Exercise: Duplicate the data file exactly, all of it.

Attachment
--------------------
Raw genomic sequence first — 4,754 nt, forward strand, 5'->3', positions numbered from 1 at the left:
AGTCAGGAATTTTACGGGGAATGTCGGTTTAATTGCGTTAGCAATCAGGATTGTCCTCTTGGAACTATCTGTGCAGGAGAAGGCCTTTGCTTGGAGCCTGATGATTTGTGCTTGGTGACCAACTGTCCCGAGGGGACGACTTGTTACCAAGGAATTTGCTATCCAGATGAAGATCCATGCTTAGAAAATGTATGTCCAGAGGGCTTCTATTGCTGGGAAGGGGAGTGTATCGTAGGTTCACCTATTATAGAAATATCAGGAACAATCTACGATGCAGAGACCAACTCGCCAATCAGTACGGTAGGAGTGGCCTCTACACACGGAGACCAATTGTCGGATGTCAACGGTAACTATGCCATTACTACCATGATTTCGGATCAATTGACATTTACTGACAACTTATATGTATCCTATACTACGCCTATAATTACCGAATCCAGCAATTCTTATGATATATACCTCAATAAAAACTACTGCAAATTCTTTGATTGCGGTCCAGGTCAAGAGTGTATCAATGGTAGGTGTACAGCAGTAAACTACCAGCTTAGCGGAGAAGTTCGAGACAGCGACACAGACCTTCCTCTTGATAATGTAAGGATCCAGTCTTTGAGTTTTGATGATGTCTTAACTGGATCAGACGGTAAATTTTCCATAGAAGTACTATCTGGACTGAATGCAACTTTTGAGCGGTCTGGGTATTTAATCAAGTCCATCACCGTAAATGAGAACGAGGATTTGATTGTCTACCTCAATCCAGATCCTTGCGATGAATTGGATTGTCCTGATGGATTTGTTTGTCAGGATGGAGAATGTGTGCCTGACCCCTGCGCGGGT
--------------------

Raw genomic sequence first — 4,754 nt, forward strand, 5'->3', positions numbered from 1 at the left:
AGTCAGGAATTTTACGGGGAATGTCGGTTTAATTGCGTTAGCAATCAGGATTGTCCTCTTGGAACTATCTGTGCAGGAGAAGGCCTTTGCTTGGAGCCTGATGATTTGTGCTTGGTGACCAACTGTCCCGAGGGGACGACTTGTTACCAAGGAATTTGCTATCCAGATGAAGATCCATGCTTAGAAAATGTATGTCCAGAGGGCTTCTATTGCTGGGAAGGGGAGTGTATCGTAGGTTCACCTATTATAGAAATATCAGGAACAATCTACGATGCAGAGACCAACTCGCCAATCAGTACGGTAGGAGTGGCCTCTACACACGGAGACCAATTGTCGGATGTCAACGGTAACTATGCCATTACTACCATGATTTCGGATCAATTGACATTTACTGACAACTTATATGTATCCTATACTACGCCTATAATTACCGAATCCAGCAATTCTTATGATATATACCTCAATAAAAACTACTGCAAATTCTTTGATTGCGGTCCAGGTCAAGAGTGTATCAATGGTAGGTGTACAGCAGTAAACTACCAGCTTAGCGGAGAAGTTCGAGACAGCGACACAGACCTTCCTCTTGATAATGTAAGGATCCAGTCTTTGAGTTTTGATGATGTCTTAACTGGATCAGACGGTAAATTTTCCATAGAAGTACTATCTGGACTGAATGCAACTTTTGAGCGGTCTGGGTATTTAATCAAGTCCATCACCGTAAATGAGAACGAGGATTTGATTGTCTACCTCAATCCAGATCCTTGCGATGAATTGGATTGTCCTGATGGATTTGTTTGTCAGGATGGAGAATGTGTGCCTGACCCCTGCGCGGGT